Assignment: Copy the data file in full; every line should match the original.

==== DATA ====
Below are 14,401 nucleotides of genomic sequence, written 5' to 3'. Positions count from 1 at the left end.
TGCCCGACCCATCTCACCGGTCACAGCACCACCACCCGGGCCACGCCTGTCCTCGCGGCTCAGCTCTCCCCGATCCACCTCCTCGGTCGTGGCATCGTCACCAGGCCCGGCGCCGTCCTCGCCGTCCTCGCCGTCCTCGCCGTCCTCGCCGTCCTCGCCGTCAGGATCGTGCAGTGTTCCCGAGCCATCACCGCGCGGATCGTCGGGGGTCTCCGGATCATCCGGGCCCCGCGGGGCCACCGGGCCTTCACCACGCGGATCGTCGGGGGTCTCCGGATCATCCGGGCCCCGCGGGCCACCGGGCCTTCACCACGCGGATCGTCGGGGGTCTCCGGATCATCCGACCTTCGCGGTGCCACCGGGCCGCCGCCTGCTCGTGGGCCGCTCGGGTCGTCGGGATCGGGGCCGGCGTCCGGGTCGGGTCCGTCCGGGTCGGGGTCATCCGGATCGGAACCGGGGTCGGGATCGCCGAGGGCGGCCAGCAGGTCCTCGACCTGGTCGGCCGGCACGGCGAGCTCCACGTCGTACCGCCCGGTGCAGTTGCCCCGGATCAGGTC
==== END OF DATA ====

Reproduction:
Below are 14,401 nucleotides of genomic sequence, written 5' to 3'. Positions count from 1 at the left end.
TGCCCGACCCATCTCACCGGTCACAGCACCACCACCCGGGCCACGCCTGTCCTCGCGGCTCAGCTCTCCCCGATCCACCTCCTCGGTCGTGGCATCGTCACCAGGCCCGGCGCCGTCCTCGCCGTCCTCGCCGTCCTCGCCGTCCTCGCCGTCCTCGCCGTCAGGATCGTGCAGTGTTCCCGAGCCATCACCGCGCGGATCGTCGGGGGTCTCCGGATCATCCGGGCCCCGCGGGGCCACCGGGCCTTCACCACGCGGATCGTCGGGGGTCTCCGGATCATCCGGGCCCCGCGGGCCACCGGGCCTTCACCACGCGGATCGTCGGGGGTCTCCGGATCATCCGACCTTCGCGGTGCCACCGGGCCGCCGCCTGCTCGTGGGCCGCTCGGGTCGTCGGGATCGGGGCCGGCGTCCGGGTCGGGTCCGTCCGGGTCGGGGTCATCCGGATCGGAACCGGGGTCGGGATCGCCGAGGGCGGCCAGCAGGTCCTCGACCTGGTCGGCCGGCACGGCGAGCTCCACGTCGTACCGCCCGGTGCAGTTGCCCCGGATCAGGTC